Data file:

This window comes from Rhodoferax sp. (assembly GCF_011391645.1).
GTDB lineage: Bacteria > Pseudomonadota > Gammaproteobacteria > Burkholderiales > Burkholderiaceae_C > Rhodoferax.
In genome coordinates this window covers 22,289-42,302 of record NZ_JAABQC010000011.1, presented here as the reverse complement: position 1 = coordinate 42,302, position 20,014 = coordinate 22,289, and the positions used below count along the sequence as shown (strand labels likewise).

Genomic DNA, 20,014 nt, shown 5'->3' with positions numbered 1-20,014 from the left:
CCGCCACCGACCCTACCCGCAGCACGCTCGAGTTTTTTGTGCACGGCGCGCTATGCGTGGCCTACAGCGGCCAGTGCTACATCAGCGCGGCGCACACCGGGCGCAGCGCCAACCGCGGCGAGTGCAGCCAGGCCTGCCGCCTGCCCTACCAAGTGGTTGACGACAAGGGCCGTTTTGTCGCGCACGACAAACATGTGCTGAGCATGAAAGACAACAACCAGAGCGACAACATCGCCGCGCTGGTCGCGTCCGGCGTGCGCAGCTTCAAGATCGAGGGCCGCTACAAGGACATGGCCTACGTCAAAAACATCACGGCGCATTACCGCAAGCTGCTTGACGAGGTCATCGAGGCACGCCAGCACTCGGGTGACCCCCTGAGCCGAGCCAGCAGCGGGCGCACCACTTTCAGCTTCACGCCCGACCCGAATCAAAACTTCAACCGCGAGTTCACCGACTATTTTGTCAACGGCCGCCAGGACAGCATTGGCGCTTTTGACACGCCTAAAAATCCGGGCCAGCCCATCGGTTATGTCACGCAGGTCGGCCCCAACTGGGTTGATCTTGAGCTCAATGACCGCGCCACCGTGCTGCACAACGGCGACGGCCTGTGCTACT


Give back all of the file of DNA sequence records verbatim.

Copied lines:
This window comes from Rhodoferax sp. (assembly GCF_011391645.1).
GTDB lineage: Bacteria > Pseudomonadota > Gammaproteobacteria > Burkholderiales > Burkholderiaceae_C > Rhodoferax.
In genome coordinates this window covers 22,289-42,302 of record NZ_JAABQC010000011.1, presented here as the reverse complement: position 1 = coordinate 42,302, position 20,014 = coordinate 22,289, and the positions used below count along the sequence as shown (strand labels likewise).

Genomic DNA, 20,014 nt, shown 5'->3' with positions numbered 1-20,014 from the left:
CCGCCACCGACCCTACCCGCAGCACGCTCGAGTTTTTTGTGCACGGCGCGCTATGCGTGGCCTACAGCGGCCAGTGCTACATCAGCGCGGCGCACACCGGGCGCAGCGCCAACCGCGGCGAGTGCAGCCAGGCCTGCCGCCTGCCCTACCAAGTGGTTGACGACAAGGGCCGTTTTGTCGCGCACGACAAACATGTGCTGAGCATGAAAGACAACAACCAGAGCGACAACATCGCCGCGCTGGTCGCGTCCGGCGTGCGCAGCTTCAAGATCGAGGGCCGCTACAAGGACATGGCCTACGTCAAAAACATCACGGCGCATTACCGCAAGCTGCTTGACGAGGTCATCGAGGCACGCCAGCACTCGGGTGACCCCCTGAGCCGAGCCAGCAGCGGGCGCACCACTTTCAGCTTCACGCCCGACCCGAATCAAAACTTCAACCGCGAGTTCACCGACTATTTTGTCAACGGCCGCCAGGACAGCATTGGCGCTTTTGACACGCCTAAAAATCCGGGCCAGCCCATCGGTTATGTCACGCAGGTCGGCCCCAACTGGGTTGATCTTGAGCTCAATGACCGCGCCACCGTGCTGCACAACGGCGACGGCCTGTGCTACT